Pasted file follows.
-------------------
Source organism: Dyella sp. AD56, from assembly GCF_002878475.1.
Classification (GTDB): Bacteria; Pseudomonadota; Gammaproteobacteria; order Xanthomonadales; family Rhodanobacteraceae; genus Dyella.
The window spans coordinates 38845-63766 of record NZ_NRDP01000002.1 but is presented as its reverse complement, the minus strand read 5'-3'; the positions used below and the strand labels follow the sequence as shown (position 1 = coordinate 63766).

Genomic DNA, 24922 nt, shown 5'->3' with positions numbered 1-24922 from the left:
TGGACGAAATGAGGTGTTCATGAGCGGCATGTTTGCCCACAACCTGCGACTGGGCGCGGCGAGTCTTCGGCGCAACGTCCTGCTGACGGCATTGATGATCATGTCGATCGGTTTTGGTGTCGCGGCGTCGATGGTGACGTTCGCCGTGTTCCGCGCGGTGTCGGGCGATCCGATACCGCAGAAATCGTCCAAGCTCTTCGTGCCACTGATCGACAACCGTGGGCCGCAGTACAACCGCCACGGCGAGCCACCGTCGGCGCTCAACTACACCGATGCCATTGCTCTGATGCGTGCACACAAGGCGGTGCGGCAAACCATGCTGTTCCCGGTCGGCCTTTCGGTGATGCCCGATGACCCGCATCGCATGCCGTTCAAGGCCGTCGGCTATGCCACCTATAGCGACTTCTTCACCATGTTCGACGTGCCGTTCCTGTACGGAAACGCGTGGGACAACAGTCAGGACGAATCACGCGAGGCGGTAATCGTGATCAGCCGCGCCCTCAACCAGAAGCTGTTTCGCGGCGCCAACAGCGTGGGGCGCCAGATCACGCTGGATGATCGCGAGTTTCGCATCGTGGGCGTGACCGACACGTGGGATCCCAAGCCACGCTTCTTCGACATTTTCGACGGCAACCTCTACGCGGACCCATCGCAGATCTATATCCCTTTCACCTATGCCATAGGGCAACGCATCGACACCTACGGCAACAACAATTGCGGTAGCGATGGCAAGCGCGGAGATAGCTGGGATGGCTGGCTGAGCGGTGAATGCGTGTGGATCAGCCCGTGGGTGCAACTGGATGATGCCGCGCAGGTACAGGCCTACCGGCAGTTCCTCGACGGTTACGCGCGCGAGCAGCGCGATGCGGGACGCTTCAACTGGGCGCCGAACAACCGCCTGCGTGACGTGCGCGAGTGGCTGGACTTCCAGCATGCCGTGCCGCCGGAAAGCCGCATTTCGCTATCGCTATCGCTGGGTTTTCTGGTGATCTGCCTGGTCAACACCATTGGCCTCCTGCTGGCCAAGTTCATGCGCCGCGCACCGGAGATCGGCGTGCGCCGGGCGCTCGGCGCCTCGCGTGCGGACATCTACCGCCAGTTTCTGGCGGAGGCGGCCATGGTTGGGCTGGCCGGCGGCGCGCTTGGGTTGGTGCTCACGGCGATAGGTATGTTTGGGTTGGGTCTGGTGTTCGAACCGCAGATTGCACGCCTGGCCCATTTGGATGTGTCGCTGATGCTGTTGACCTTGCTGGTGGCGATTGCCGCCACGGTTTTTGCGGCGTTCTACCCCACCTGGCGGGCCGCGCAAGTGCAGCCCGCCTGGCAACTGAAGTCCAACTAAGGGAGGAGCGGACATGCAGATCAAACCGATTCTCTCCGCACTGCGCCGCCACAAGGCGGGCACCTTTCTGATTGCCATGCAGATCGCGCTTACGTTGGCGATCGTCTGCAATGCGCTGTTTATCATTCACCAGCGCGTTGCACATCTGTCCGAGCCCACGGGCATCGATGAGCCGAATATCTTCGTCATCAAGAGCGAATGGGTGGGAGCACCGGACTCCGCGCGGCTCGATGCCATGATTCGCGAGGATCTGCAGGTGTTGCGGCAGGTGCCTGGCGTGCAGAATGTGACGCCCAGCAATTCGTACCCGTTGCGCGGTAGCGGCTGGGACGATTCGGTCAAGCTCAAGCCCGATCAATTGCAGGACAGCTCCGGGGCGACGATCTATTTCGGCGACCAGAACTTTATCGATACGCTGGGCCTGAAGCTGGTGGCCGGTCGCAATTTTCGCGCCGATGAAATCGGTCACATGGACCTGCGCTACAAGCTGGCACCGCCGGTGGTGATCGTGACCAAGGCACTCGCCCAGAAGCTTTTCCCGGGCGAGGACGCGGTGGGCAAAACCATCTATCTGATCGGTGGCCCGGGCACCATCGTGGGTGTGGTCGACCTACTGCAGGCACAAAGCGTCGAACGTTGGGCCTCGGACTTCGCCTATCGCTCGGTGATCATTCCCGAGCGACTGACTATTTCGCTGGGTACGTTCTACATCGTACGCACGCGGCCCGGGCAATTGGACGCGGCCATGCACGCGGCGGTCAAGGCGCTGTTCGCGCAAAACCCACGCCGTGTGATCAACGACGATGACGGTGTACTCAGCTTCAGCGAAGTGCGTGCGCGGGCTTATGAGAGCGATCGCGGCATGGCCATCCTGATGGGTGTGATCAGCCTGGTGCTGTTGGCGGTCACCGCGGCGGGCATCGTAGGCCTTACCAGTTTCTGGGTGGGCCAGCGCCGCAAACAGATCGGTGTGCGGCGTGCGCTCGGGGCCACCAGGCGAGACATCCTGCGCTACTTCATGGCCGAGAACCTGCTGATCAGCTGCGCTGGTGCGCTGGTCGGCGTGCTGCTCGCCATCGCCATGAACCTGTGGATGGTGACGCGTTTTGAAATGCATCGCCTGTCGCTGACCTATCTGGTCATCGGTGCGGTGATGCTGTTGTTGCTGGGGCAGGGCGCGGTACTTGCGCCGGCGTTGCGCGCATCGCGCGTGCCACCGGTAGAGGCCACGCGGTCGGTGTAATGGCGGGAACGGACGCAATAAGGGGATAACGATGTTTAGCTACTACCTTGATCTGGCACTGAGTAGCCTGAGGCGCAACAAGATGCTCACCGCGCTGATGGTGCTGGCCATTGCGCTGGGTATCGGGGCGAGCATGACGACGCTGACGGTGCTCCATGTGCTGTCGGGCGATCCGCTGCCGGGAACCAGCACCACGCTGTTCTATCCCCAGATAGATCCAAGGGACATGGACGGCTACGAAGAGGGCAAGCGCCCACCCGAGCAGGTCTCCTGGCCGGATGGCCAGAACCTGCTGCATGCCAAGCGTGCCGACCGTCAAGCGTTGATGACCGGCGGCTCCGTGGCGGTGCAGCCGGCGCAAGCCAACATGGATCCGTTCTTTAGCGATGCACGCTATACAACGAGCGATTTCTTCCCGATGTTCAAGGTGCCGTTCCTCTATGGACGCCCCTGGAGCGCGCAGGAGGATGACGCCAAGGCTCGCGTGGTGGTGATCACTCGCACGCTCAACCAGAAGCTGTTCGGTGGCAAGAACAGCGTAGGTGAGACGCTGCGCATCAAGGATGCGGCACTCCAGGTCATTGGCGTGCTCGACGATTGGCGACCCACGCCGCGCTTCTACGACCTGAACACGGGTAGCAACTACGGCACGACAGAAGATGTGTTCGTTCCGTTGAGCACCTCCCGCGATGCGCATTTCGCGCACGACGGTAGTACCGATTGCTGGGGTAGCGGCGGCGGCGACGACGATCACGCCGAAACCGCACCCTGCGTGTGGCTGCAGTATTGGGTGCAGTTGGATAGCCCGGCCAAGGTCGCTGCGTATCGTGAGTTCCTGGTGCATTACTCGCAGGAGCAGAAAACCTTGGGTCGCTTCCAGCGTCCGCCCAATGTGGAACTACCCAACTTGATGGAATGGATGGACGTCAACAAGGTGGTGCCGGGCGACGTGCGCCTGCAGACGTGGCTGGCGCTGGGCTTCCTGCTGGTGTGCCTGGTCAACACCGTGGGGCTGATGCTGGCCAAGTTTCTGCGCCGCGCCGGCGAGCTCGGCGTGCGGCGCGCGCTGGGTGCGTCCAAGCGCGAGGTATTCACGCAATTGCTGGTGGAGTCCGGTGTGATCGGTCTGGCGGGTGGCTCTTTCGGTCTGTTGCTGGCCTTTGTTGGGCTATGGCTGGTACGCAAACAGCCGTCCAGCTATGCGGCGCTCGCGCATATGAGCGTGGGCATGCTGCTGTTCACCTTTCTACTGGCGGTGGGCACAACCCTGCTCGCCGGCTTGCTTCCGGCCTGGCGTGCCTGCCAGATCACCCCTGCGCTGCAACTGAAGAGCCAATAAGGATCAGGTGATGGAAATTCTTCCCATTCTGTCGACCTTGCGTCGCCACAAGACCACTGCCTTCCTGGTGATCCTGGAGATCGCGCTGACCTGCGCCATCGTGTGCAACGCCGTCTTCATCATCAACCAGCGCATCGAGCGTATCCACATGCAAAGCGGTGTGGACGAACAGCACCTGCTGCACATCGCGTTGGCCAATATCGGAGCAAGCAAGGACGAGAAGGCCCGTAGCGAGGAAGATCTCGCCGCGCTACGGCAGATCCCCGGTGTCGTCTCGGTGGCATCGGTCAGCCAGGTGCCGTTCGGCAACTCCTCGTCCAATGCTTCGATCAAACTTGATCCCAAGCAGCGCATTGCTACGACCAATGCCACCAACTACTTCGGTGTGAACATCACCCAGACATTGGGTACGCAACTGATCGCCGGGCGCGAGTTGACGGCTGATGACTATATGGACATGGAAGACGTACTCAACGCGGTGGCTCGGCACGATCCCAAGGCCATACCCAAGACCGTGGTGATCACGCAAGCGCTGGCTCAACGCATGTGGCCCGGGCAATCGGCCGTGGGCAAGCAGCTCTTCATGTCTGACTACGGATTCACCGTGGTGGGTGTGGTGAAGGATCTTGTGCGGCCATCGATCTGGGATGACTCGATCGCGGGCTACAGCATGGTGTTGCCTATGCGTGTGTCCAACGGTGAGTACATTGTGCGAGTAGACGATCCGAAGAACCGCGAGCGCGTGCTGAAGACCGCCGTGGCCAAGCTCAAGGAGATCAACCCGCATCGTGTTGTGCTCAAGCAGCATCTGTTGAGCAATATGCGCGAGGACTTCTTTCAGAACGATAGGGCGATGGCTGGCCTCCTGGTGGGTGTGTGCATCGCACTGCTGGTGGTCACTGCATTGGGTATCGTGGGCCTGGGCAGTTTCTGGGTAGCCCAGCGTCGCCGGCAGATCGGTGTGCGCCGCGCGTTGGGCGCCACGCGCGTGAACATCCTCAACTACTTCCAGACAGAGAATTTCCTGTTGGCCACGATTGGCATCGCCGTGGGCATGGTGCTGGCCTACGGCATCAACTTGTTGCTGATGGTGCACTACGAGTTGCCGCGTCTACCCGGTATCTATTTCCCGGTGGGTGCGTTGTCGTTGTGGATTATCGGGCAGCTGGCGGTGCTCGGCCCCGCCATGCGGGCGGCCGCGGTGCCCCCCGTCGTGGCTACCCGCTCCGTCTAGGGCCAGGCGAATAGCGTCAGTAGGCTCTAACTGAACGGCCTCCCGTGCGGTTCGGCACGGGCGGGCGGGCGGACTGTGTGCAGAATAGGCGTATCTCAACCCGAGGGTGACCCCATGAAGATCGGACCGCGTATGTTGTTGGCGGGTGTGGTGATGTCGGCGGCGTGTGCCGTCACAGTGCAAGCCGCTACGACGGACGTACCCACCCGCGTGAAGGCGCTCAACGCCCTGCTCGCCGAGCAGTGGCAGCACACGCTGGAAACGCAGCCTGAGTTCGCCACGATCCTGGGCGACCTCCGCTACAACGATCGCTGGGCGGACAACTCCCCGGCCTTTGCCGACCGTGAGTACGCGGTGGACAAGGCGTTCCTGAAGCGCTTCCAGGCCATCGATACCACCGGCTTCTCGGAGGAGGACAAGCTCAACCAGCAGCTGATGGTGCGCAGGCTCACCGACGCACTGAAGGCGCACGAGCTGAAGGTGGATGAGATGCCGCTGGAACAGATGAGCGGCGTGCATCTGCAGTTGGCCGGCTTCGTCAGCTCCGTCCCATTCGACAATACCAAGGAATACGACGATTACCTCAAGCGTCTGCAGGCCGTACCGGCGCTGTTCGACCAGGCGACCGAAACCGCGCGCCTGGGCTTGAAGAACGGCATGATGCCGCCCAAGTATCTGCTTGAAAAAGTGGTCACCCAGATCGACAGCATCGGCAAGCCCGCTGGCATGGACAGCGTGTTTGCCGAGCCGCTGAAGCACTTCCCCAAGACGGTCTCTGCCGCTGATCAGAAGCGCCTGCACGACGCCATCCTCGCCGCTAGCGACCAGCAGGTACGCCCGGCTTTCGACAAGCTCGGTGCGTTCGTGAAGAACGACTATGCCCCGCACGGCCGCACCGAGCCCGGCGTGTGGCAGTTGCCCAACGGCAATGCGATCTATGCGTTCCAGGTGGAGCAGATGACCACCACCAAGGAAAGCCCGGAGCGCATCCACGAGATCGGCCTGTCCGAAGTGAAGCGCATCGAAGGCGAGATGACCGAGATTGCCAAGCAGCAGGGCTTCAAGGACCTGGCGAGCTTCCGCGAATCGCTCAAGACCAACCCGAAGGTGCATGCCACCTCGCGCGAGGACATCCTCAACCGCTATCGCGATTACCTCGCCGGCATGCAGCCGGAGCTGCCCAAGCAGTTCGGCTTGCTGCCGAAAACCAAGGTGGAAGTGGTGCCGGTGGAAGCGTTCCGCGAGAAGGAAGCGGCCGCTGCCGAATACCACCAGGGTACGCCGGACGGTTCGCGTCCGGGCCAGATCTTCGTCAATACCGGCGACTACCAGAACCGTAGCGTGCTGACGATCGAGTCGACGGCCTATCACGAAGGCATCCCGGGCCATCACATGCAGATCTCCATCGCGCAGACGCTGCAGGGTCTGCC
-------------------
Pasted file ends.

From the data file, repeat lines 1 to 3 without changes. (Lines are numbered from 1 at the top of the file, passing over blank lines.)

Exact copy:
Source organism: Dyella sp. AD56, from assembly GCF_002878475.1.
Classification (GTDB): Bacteria; Pseudomonadota; Gammaproteobacteria; order Xanthomonadales; family Rhodanobacteraceae; genus Dyella.
The window spans coordinates 38845-63766 of record NZ_NRDP01000002.1 but is presented as its reverse complement, the minus strand read 5'-3'; the positions used below and the strand labels follow the sequence as shown (position 1 = coordinate 63766).